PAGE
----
As usual, the state and their agents of fortune are the one you need to guard against.
Thanks to CA for posting. This is one of the better pieces of intel I have yet to see.
The sensationalistic and false Katrina stories are part of a broader phenomenon sociologists and other scholars refer to “Disaster Mythology.” In short, the Disaster Mythology is that following a disaster the streets become a post-apocalypse landscape of zombie-like marauders raping and pillaging. Instead, the empirical research of disasters including studies of what actually happened in the after-math of Katrina itself shows just the opposite, that generally speaking there is an overall increase in pro-social behaviors and a decrease in anti-social ones. However, it is the perception and expectation of these terrible outcomes which leads law enforcement, government and even ordinary citizens to act in ways that are counter-productive to the common good as well as damaging to everyone’s civil liberties during emergency situations.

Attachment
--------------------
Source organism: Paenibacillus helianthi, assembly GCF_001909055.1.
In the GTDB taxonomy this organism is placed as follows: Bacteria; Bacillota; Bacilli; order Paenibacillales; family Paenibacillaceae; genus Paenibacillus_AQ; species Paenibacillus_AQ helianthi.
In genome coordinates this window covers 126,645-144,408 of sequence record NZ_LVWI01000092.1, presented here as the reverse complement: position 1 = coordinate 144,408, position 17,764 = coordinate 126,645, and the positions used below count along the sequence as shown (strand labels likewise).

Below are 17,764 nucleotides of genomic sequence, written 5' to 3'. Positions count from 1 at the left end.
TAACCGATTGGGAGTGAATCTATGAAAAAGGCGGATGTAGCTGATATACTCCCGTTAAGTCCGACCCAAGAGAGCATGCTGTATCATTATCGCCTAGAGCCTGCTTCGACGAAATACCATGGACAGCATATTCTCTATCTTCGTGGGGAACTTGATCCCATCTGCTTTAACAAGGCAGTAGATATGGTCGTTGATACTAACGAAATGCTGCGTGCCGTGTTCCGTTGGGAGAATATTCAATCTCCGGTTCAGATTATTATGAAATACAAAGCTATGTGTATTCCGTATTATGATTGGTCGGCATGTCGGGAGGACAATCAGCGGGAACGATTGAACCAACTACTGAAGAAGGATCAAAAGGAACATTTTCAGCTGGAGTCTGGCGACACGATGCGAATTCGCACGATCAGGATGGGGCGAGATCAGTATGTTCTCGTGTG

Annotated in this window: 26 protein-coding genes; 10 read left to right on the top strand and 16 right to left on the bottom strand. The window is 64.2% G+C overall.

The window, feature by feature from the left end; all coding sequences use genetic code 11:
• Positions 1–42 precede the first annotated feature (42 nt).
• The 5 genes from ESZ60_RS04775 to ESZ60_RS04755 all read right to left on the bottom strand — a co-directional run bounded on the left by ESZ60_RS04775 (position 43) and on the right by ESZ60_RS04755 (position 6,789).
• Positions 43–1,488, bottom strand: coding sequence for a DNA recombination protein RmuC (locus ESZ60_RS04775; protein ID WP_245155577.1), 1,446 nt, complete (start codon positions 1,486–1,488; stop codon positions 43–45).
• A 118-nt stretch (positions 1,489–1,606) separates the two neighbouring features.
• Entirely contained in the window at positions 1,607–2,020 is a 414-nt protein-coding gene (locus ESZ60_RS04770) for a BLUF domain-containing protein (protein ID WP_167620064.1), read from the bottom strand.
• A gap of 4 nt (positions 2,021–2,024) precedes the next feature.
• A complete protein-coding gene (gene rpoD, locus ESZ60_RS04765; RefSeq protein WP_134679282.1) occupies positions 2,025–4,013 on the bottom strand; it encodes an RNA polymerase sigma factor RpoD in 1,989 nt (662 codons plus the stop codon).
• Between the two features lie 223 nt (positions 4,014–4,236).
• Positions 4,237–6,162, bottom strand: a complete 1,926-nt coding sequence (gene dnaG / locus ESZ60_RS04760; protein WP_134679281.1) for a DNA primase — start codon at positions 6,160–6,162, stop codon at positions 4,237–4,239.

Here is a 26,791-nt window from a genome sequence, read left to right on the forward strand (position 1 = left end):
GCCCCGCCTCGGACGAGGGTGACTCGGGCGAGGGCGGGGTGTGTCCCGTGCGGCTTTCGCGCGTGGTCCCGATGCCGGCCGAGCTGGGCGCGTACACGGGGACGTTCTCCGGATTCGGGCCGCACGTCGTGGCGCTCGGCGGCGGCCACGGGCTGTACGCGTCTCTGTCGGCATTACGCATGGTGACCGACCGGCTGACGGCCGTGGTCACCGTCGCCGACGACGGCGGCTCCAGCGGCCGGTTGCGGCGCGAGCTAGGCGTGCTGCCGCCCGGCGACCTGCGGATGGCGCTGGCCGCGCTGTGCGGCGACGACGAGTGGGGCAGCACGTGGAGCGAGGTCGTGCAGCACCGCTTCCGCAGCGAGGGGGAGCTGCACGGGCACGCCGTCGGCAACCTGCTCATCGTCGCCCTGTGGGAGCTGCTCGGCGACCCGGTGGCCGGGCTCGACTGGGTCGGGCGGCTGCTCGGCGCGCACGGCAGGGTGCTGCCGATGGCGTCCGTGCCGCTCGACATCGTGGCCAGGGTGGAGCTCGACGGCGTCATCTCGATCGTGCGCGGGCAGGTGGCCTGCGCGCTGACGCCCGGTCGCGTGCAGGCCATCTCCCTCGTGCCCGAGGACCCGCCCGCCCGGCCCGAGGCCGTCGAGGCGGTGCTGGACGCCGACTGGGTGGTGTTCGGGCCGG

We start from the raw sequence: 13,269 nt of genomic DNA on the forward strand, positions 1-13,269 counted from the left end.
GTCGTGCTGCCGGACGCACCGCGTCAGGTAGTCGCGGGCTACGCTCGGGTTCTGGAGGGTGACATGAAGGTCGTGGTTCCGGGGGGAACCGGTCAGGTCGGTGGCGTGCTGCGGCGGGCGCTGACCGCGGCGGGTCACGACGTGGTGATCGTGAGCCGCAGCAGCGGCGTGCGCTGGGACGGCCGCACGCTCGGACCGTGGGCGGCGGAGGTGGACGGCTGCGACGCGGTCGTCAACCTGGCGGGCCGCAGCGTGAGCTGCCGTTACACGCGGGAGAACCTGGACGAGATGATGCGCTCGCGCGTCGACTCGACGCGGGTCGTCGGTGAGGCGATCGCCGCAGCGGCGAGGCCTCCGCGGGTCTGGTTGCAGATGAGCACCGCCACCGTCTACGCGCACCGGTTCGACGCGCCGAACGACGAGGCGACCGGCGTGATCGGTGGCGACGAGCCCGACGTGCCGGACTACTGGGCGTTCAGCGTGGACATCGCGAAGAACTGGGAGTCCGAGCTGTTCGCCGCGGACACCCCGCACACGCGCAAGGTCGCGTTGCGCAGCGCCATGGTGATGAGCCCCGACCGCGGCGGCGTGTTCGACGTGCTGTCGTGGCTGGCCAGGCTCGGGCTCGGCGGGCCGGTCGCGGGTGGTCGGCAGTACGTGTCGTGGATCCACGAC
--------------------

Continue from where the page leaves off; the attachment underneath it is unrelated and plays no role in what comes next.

For an excellent review of this scholarship, we can recommend a fascinating article recently published in The Cornell Law Review by law school Professor Lisa Grow Sun called Disaster Mythology and The Law. Her research reveals not only what actually happens following disasters, but has led her to call for structural changes to disaster management, the most important of which are to focus on humanitarian responses (as opposed to military ones) and to remove FEMA from the DHS.
Local PD and Deputies, maybe not so much. Mercs, 82nd, and Nat Guard, probably ought to hold back, gather intel, and figure out a plan. Coordinated efforts with regard to that crew will go a long way to keeping the tribe intact, geared up, and still able to defend and operate. This is recent historical proof that in times of crisis, the idiot from southwest Fulton county is far less a threat to you & your tribe than the agents of dotgov.